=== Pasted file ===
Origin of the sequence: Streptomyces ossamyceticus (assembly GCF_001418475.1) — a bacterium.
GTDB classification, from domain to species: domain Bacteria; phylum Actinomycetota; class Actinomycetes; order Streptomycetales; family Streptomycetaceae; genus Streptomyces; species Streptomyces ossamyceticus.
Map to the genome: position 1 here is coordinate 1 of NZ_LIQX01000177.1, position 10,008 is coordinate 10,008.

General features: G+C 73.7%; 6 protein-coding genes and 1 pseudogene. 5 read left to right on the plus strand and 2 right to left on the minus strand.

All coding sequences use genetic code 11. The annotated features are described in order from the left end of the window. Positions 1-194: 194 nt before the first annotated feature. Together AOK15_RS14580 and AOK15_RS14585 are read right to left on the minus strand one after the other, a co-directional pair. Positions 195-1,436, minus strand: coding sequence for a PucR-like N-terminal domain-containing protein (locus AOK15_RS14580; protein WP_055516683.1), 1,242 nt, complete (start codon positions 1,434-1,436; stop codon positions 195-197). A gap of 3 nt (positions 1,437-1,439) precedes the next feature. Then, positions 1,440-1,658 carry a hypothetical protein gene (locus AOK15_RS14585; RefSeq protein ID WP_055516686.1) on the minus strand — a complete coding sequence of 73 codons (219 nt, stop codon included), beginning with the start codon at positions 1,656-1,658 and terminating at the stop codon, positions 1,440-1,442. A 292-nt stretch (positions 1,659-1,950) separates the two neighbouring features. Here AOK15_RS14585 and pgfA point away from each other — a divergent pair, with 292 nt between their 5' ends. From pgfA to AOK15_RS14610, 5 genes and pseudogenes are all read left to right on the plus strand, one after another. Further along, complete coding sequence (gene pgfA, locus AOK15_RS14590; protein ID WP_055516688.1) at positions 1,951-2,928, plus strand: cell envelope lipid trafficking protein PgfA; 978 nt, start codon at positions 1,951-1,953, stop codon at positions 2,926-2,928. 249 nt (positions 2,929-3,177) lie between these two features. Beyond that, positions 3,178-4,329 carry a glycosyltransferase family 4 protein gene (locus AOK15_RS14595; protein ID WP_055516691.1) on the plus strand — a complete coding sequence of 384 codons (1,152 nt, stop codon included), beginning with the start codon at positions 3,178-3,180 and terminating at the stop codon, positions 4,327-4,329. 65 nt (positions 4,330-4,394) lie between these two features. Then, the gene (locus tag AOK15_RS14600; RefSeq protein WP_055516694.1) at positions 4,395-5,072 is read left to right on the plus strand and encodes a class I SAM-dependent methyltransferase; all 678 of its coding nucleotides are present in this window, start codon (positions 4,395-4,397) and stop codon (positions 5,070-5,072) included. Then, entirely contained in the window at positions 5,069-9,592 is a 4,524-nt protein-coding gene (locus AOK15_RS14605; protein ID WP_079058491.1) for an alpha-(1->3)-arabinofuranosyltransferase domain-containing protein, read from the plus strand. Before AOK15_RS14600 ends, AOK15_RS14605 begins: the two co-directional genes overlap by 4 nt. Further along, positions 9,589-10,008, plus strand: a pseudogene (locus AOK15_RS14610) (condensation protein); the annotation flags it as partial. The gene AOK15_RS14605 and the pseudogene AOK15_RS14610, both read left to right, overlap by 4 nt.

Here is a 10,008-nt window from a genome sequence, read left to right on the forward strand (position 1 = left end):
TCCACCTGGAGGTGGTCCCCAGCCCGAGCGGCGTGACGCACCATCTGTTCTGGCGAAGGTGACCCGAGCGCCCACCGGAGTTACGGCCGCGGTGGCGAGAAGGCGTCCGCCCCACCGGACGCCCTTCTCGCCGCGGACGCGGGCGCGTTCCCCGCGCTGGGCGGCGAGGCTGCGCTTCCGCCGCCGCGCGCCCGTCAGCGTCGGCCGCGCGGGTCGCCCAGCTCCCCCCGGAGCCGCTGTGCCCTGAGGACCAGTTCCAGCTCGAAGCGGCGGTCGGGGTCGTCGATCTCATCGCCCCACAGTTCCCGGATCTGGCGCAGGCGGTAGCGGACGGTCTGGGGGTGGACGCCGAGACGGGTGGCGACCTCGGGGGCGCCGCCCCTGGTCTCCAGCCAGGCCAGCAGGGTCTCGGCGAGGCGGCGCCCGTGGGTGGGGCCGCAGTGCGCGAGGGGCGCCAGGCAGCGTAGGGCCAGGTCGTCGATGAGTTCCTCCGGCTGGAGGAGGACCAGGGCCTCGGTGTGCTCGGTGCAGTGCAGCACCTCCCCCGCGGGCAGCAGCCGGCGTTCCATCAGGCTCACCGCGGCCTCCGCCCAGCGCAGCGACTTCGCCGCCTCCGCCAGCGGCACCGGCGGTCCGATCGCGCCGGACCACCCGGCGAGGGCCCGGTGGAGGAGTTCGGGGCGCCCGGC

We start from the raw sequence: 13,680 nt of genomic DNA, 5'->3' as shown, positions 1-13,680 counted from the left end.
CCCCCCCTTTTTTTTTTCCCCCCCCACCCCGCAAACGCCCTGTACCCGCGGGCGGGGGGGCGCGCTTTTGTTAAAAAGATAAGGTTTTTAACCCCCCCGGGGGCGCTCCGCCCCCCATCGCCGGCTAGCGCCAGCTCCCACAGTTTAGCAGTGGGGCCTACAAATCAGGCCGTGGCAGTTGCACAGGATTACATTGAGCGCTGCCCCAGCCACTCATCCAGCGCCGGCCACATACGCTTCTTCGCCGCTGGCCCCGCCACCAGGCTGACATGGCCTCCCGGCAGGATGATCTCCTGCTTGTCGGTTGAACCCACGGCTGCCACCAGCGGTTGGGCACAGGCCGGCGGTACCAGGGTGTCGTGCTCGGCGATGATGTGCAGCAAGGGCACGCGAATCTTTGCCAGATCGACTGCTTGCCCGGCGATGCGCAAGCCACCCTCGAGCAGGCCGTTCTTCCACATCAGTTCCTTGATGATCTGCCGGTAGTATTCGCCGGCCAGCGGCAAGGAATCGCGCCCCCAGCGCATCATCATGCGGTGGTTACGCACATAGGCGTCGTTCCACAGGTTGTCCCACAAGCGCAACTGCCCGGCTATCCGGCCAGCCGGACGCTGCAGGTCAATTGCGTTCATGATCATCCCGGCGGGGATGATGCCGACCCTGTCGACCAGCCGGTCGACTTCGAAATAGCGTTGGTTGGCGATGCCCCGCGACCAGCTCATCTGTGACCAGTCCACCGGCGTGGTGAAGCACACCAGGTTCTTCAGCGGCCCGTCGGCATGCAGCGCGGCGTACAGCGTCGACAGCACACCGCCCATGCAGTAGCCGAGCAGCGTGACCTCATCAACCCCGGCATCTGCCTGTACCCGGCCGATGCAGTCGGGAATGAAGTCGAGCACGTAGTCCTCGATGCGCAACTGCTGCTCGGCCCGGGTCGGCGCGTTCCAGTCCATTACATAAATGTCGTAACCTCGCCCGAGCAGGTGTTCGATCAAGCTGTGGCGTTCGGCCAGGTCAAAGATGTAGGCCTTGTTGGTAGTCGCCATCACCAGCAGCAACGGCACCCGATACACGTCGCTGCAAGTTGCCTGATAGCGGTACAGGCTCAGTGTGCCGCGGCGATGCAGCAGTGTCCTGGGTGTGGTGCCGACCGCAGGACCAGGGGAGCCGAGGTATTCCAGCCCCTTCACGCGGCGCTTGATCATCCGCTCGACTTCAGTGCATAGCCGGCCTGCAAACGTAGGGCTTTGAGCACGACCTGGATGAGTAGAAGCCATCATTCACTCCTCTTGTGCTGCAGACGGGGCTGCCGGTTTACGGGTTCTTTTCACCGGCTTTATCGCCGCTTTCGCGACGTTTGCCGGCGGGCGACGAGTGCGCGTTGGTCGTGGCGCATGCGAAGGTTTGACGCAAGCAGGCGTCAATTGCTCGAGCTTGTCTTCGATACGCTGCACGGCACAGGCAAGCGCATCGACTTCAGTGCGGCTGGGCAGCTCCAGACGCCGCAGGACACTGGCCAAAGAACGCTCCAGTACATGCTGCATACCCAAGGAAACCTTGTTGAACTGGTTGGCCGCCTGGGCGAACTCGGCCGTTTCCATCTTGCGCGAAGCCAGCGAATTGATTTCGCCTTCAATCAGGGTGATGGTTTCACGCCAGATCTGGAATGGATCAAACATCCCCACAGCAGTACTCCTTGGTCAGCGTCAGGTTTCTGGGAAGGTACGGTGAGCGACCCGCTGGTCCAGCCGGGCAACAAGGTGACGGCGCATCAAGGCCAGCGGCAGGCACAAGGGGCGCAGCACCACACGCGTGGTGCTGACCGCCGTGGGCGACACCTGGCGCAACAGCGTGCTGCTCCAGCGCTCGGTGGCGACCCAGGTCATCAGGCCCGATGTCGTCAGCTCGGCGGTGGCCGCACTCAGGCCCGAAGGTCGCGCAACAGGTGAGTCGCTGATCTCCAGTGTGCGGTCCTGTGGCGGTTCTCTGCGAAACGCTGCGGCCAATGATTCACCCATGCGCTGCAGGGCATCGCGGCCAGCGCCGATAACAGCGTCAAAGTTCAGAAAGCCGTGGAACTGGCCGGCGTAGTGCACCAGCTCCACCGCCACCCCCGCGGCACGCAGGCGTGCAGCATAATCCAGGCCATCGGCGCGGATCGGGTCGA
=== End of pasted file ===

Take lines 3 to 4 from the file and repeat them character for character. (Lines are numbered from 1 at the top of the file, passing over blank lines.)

Map to the genome: position 1 here is coordinate 1 of NZ_LIQX01000177.1, position 10,008 is coordinate 10,008.

General features: G+C 73.7%; 6 protein-coding genes and 1 pseudogene. 5 read left to right on the plus strand and 2 right to left on the minus strand.